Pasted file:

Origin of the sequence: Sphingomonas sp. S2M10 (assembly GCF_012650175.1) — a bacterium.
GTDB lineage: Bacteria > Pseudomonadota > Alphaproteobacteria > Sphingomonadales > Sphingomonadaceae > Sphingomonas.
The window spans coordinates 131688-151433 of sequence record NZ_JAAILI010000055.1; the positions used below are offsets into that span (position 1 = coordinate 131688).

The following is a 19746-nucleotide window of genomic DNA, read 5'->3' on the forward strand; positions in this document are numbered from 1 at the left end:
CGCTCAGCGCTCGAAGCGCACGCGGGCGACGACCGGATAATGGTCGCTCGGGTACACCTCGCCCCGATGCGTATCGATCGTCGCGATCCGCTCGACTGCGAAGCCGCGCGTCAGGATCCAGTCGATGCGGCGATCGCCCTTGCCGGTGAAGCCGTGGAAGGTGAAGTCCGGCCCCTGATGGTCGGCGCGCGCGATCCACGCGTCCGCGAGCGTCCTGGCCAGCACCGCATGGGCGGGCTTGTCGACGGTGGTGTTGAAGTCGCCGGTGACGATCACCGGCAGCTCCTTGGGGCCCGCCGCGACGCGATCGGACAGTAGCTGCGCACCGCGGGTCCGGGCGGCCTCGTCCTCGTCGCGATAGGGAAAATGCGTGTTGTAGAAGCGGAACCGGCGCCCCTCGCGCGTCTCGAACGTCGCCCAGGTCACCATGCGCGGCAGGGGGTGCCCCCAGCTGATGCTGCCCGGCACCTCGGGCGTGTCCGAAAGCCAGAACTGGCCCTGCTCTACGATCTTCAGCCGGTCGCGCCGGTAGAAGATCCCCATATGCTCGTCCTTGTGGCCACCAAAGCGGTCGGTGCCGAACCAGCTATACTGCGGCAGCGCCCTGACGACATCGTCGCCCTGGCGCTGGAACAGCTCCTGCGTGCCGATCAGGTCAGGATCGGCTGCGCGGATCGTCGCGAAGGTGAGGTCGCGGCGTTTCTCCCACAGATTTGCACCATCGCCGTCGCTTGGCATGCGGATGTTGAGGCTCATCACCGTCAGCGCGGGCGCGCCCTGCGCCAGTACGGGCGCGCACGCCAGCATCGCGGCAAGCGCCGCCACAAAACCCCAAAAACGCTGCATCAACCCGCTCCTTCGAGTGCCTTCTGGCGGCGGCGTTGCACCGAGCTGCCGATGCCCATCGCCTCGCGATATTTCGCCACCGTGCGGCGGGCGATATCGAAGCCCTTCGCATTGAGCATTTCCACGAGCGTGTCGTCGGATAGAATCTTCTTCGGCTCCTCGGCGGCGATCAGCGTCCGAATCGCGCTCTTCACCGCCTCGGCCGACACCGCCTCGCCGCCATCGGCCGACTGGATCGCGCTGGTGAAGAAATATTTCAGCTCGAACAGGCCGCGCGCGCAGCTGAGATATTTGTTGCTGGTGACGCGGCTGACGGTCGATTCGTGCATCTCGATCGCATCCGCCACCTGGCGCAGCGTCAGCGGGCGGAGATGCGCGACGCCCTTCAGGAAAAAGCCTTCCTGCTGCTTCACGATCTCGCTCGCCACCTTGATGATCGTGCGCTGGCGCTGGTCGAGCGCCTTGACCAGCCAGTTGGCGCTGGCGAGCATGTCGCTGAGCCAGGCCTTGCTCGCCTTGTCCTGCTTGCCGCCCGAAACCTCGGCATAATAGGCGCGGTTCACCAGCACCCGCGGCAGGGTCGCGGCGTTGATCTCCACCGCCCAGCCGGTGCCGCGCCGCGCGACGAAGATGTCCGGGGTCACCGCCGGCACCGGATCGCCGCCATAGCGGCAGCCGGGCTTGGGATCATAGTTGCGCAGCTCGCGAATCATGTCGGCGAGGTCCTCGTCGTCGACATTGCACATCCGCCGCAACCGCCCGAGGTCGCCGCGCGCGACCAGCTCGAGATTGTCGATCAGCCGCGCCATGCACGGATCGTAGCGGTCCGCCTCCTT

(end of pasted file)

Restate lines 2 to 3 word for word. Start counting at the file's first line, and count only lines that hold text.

GTDB lineage: Bacteria > Pseudomonadota > Alphaproteobacteria > Sphingomonadales > Sphingomonadaceae > Sphingomonas.
The window spans coordinates 131688-151433 of sequence record NZ_JAAILI010000055.1; the positions used below are offsets into that span (position 1 = coordinate 131688).